The upgrading of "TCBY" stores to include hardpacked frozen yogurt and ice cream also made good sense, as did the Juice Works concept, which features fruit and vegetable juices, fresh-made fruit smoothies, and lowfat/nonfat baked goods. And we were impressed with TCBY's progress in expanding its international presence in some 65 countries.
Finally, we liked the fact that the company was back on track financially, generating good sales increases and positive cash from operations, and in possession of a solidly respectable balance sheet. The above-average dividend was something to consider, too.
Apparently, we weren't alone. Value Line added TCBY to its portfolio for performance and income as we were completing our own research, and the stock hit a 52-week high about the same time, at $10 1/4.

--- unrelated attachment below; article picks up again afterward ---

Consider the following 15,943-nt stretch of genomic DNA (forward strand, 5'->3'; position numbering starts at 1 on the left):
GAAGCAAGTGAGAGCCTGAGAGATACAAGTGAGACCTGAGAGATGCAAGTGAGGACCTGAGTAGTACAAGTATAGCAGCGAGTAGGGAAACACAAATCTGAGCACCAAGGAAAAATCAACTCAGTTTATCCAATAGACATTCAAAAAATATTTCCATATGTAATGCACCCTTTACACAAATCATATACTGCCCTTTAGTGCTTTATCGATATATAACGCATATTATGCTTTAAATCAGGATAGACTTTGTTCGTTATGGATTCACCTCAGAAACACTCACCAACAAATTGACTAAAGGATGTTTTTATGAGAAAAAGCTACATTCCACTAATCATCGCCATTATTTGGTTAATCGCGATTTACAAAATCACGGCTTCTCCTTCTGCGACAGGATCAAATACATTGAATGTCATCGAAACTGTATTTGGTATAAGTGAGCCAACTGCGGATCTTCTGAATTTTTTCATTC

The factors that attracted us to TCBY remain largely in place -- although sales have come in somewhat below our expectations so far. Part of the explanation for the flattish sales may be the problematic financial situation in much of the world and, to a degree, the historically high dairy prices. Virtually all ice cream stocks have melted this year.
Additionally, though, the rollout of TCBY co-branded locations has proceeded more slowly than we had anticipated. We've come to realize that despite its obvious advantages, one downside of co-branding is that you are not entirely the master of your fate when you partner with another company; and to some degree you can only expand as rapidly as your partner allows.
The Bottom Line
Prior to the latest earnings report, analysts who follow TCBY had been expecting the company to earn somewhere around $0.44 per share in the fiscal year ending this November and $0.53 to $0.54 next year. I anticipate those projections getting trimmed by a penny or two going forward.